Wednesday, July 28, 2010

Unproductive Meetings

I just left an Exco meeting of a Toastmasters club; I won’t identify which. But I must confess that the meeting was severely trivialized and therefore, it became a time-wasting sojourn. Perhaps many of us are not aware that meeting management tends to be a set of skills often overlooked by leaders and managers. With regard to the conduct of meetings – it is important that we do it right because only then will these meetings yield productive outcomes. And knowing how to conduct meetings properly serves to remind me and others (those privileged or cursed, as the case may be, who may be summoned to attend meetings). I would like to highly recommend meeting participants to follow these rules:

Firstly, always start on time; this respects those who showed up on time and reminds late-comers that the scheduling is serious.

Secondly, communicate the meeting’s specific purpose before you start. List what you want to discuss and who will lead those. If we cannot ascertain the specific purpose, it’s probable that we don’t even need to have the meeting in the first place. (Differentiate between specific and general purposes. Personally, I don’t believe we should have general meetings!)

Thirdly, practice time management – time seems to run out before tasks are completed. Therefore, the biggest challenge is keeping momentum to keep the process moving.

Fourthly, always end meetings on time and more importantly, close on a positive note. At the end of a meeting, review actions and assignments, and set the time for the next meeting and ask each person if they can make it or not (to get their commitment).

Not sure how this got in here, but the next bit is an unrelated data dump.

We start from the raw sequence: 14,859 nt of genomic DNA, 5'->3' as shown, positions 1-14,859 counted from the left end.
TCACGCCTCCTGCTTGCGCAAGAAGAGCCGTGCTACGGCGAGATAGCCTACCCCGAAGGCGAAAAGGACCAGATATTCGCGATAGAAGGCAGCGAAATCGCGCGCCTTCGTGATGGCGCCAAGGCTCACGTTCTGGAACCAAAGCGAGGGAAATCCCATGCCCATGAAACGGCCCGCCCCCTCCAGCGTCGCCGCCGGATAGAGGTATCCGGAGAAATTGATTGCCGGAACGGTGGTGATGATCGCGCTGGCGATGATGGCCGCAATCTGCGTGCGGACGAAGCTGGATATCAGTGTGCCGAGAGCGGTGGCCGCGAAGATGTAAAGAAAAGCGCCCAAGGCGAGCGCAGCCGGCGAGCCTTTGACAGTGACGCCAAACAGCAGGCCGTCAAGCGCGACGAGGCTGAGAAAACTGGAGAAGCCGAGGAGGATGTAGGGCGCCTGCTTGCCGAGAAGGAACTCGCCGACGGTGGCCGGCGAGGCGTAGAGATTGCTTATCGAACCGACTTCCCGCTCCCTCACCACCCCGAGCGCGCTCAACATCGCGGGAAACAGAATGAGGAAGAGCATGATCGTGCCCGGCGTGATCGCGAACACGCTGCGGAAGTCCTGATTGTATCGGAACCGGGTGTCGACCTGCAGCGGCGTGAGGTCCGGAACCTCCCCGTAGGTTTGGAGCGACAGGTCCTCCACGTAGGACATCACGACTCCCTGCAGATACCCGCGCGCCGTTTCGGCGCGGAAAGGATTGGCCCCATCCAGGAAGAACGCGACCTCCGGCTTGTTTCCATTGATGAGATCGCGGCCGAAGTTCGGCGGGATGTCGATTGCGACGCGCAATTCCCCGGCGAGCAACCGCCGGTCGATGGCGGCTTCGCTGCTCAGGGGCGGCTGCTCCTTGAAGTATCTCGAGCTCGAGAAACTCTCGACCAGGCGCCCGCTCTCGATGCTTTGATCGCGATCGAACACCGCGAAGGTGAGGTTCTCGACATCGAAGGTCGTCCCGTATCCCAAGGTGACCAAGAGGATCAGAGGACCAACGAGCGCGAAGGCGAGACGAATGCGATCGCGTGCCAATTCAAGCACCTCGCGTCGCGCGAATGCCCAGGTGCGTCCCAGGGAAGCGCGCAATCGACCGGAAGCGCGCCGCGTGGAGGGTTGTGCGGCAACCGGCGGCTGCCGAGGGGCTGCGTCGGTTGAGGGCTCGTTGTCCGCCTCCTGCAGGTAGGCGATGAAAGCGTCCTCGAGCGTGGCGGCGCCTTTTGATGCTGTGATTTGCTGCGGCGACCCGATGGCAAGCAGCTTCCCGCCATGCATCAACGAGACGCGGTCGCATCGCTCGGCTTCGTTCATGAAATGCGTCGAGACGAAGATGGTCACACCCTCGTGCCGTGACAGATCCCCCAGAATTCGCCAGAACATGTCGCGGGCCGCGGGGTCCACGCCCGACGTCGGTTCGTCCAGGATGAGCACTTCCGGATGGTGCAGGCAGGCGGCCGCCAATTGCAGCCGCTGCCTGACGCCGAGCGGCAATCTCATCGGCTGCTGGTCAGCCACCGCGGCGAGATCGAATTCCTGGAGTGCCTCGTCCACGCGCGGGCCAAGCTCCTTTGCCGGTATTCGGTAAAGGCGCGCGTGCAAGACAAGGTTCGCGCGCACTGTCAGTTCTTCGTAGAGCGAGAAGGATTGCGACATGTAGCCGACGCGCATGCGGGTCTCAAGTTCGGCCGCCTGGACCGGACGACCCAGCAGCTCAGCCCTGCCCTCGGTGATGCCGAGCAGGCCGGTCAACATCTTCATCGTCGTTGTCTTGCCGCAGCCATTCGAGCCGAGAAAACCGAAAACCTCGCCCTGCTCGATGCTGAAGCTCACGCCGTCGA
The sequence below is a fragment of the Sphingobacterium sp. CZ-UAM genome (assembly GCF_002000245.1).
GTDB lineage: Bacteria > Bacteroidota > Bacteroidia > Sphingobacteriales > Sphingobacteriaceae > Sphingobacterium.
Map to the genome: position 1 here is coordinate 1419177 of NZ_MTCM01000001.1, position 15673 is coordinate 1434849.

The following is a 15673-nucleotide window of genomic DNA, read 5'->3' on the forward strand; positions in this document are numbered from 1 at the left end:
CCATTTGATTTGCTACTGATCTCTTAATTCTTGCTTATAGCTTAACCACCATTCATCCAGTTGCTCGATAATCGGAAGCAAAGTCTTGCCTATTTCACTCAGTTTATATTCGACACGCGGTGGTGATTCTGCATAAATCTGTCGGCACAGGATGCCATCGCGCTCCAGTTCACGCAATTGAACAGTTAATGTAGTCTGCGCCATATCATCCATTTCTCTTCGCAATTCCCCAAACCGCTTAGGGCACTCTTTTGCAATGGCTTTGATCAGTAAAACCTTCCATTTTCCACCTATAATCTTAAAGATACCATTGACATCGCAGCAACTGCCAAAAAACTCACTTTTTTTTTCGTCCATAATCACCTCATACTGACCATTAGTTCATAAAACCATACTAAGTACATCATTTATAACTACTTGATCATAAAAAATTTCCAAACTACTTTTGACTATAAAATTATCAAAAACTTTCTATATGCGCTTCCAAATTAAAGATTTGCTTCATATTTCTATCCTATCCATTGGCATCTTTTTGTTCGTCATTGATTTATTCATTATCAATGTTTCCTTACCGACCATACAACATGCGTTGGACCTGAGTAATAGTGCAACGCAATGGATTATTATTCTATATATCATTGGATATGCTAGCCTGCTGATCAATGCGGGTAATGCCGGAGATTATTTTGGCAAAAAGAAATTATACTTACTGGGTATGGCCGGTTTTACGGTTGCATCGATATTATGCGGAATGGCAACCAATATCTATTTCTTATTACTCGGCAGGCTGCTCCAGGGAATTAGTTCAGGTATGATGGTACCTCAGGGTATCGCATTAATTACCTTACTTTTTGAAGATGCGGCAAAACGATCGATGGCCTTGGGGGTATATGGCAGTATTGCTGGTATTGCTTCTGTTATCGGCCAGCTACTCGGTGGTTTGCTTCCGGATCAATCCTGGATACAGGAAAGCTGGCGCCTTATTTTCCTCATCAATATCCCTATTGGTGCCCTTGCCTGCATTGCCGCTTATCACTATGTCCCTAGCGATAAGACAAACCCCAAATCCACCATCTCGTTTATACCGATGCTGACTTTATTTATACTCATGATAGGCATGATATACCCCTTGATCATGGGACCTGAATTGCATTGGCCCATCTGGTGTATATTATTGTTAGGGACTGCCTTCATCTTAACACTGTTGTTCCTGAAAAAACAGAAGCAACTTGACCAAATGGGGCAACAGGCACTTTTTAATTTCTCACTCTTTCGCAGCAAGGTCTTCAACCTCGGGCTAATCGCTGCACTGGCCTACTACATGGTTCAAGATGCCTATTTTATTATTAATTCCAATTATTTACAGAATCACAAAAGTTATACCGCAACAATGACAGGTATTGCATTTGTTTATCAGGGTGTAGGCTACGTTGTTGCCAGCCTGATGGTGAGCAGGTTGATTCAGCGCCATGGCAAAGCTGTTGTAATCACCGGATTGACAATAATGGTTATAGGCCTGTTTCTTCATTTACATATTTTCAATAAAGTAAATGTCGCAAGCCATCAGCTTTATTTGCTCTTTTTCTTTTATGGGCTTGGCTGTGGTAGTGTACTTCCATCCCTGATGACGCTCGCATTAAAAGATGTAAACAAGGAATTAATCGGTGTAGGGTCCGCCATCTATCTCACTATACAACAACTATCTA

And lastly, develop a habit of evaluating the overall meeting. This helps us to know if the meeting has indeed been useful and therefore, productive.

I shudder to attend meetings that are meandering ones. These are nothing more than get-together rituals, almost always consisting of participants making long-winded reports that tell us nothing of real significance. I know that very little of these reports are useful – mine included – and beyond the reporting, if participants do discuss, then their ideas are at best, random and impoverished. I believe that meetings should always be short, precise and focused. Let us promise to do away with unproductive meetings! If you won't, please do not invite me!

Yesterday, the Shah Alam sessions court slapped a RM1,000 fine on 12 men who were part of a shameful group that were involved in the provocative cow-head protests on August 28 last year. Two men were also charged with sedition and fined another RM3,000 with one of the two also ordered to serve one week in jail.

MIC is strangely silent and Hindu Sangam president Mohan Shanmugam had the cheek to say the penalties did serve as a warning to those looking to stoke racial tensions. Other Indian groups (e.g. PPP, IPF, Hindraf, Malaysian Makkal Sakti Party, MIUP) zipped their mouths. It took Shah Alam MP Khalid Samad, a Muslim to express dismay over the sentences as he felt that the protests were politically motivated and the fines could easily be covered by political “sponsors”. The Malaysian Insider's Dina Zaman (Webpage http://www.themalaysianinsider.com/breakingviews/article/a-slap-on-the-wrist-dina-zaman/, posted July 27, 2010) was equally blunt. She wrote “Reading this piece of news this morning has impressed upon myself even more that in this country, the bad get away with murder. When will good prevail?” referring to the slap in the wrist punishment. “As a Muslim and Malaysian, I feel ashamed and very sad”. Very true – it is a shame and a sham! What to do? This is my Malaysia!

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